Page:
“Mei guanxi,” the director grinned, using the highly versatile Chinese phrase meaning basically: “It doesn’t matter.” The phrase can be used in a variety of situations, where the implied meaning ranges from “you’re welcome” to “don’t worry about the fact that I just ran over your bicycle with my car, you can get it fixed.” In this case it meant: “Don’t worry if you look like an idiot.”
I slinked off to the dressing room to put on the outfit. Closing the door behind me, I tried to will some sort of disaster upon the studio so I wouldn’t have to go back out in the skin-tight outfit. I wrestled with the garment for a few minutes and eventually slid it up over my legs and torso. It was sort of like a weightlifter’s outfit, with short legs and no sleeves. I spent several minutes trying to suck in my gut and look natural.
Coming out of the dressing room, I was relieved that no one paid much attention to me. I looked around at the various parts of the commercial that were being filmed. In one section, about a dozen young Chinese in a disco setting were dancing around to implied music, obviously enjoying their slimness. Behind a desk was a middle-aged businesswoman: slim, successful, and nursing a cup of V26. A pair of lovers; a family; and two friends walking along talking about how great it was to drink V26 were also part of the show. Except for the disco dancers, all of the actors were non-Chinese.
Meanwhile the stage was being set for our big jumps. A giant piece of blue cloth was draped against the wall and part of the floor. This was the blue screen which made it possible to digitally insert the giant cup later on. The really fat Chinese guy had done his jump earlier and so was just standing around in street clothes chatting with people. He seemed to be totally comfortable with the idea that he was totally fat. I chatted idly with the Belgian and he mentioned that he worked for a real estate firm. He had also been lured there by a friend, but he had been waiting all day for just one jump. Finally the director told me it was my turn. He said to jump as far and high as I could. When he said go, I sprang with all of my might into the middle of the blue cloth. I did two takes, and it was over. I wanted to go put my regular clothes back on immediately, but he said to wait. However, I did get a black tank top to put on over the white thing.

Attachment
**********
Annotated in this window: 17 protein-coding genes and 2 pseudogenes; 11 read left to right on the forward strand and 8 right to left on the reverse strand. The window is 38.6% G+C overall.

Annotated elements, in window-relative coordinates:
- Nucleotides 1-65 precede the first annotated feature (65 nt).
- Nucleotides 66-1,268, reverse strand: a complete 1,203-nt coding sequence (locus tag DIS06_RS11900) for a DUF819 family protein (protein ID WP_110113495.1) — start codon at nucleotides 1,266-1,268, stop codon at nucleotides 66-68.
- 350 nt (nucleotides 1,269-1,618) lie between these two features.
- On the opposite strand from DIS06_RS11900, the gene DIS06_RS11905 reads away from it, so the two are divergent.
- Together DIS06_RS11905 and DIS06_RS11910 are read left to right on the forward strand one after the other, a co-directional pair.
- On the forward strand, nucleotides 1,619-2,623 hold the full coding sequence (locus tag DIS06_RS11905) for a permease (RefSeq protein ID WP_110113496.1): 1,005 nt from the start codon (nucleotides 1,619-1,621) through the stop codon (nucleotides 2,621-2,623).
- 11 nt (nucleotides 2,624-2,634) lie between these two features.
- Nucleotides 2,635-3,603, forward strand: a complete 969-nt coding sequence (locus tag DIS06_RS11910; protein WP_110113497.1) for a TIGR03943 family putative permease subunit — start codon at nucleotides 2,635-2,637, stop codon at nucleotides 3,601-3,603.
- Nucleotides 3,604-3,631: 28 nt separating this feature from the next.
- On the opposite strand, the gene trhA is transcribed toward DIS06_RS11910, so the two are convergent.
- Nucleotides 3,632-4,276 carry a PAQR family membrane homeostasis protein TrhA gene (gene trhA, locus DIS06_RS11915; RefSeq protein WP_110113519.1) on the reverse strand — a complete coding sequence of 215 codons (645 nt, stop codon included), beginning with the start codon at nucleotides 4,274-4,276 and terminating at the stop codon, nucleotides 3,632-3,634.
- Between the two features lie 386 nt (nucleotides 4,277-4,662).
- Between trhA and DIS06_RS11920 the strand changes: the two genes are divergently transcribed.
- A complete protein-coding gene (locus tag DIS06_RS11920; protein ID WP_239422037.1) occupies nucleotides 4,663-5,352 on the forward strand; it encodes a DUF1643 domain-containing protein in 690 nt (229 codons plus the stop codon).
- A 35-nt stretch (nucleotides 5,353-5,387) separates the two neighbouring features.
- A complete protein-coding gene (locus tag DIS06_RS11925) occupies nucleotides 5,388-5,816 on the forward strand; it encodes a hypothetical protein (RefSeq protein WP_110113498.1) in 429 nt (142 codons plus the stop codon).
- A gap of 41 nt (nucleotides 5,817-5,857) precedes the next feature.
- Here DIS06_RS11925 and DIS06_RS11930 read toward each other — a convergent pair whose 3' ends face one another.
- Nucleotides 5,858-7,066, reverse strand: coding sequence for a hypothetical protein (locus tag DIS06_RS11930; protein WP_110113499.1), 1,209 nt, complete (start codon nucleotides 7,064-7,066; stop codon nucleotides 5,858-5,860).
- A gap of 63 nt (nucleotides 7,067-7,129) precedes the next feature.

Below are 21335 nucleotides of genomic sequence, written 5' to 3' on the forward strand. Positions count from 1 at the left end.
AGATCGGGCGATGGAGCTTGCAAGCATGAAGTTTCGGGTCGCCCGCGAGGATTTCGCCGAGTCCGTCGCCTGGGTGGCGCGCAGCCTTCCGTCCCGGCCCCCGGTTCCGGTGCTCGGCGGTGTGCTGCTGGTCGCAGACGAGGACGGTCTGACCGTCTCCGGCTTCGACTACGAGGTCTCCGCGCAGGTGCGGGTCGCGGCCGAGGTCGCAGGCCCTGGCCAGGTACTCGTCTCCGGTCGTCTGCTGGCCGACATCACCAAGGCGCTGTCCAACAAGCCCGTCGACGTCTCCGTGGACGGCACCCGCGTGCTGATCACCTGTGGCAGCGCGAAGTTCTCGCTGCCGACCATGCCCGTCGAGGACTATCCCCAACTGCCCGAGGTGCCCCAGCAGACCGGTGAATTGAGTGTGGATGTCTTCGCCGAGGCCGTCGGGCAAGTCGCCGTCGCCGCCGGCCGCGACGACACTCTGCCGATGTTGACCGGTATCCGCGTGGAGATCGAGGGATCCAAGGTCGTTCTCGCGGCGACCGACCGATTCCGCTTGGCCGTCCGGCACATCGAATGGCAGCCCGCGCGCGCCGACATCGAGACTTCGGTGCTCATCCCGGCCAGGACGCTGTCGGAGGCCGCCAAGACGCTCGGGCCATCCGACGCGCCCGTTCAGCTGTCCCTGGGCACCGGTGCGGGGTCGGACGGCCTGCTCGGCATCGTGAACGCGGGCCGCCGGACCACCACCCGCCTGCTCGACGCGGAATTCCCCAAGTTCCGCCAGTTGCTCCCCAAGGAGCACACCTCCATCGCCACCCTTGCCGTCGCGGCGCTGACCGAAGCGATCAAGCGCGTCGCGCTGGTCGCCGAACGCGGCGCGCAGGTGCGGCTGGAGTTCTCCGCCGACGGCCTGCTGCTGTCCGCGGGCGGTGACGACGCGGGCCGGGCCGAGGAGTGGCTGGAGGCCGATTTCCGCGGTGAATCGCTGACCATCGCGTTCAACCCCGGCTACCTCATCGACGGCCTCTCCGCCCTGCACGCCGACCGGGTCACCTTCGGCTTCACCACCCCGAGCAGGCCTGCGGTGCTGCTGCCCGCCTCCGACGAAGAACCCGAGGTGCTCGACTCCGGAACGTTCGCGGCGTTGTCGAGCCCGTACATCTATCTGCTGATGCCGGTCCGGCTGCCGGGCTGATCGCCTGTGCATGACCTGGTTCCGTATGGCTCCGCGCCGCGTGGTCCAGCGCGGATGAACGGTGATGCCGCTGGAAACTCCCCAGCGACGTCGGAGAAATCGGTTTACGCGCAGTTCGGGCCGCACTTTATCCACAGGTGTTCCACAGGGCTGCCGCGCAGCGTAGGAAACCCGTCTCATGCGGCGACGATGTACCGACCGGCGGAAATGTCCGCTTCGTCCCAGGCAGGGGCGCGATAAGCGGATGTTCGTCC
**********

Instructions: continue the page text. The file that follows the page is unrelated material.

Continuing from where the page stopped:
As I watched the Belgian do his jump, the director said he had an idea for another scene with me in it. This would be as a healthy, strong boy, not a fat boy, he assured me. The scene was me, shot from mid-torso up, and I had to take a big sip of the strawberry version of V26, look into the camera, flex a bicep and said “Yeah!”
This was the part that finally made it into the ad that appeared on TV all across China. The shot was just me and my arm and lasted less than one second, but some people recognized me from the ad. I had people coming up to me saying: “Hey, was that you in the V26 ad?” All I had to say in response was “Yeah!” and flex a little and they knew it was me.
I was happy not to be shown as a fat person in transition to thin, but rather as a healthy American boy enjoying his shake. The fat Chinese guy and the skinny Belgian eventually showed up in one version of the ad, but the flying middleman in the white leotard was never seen.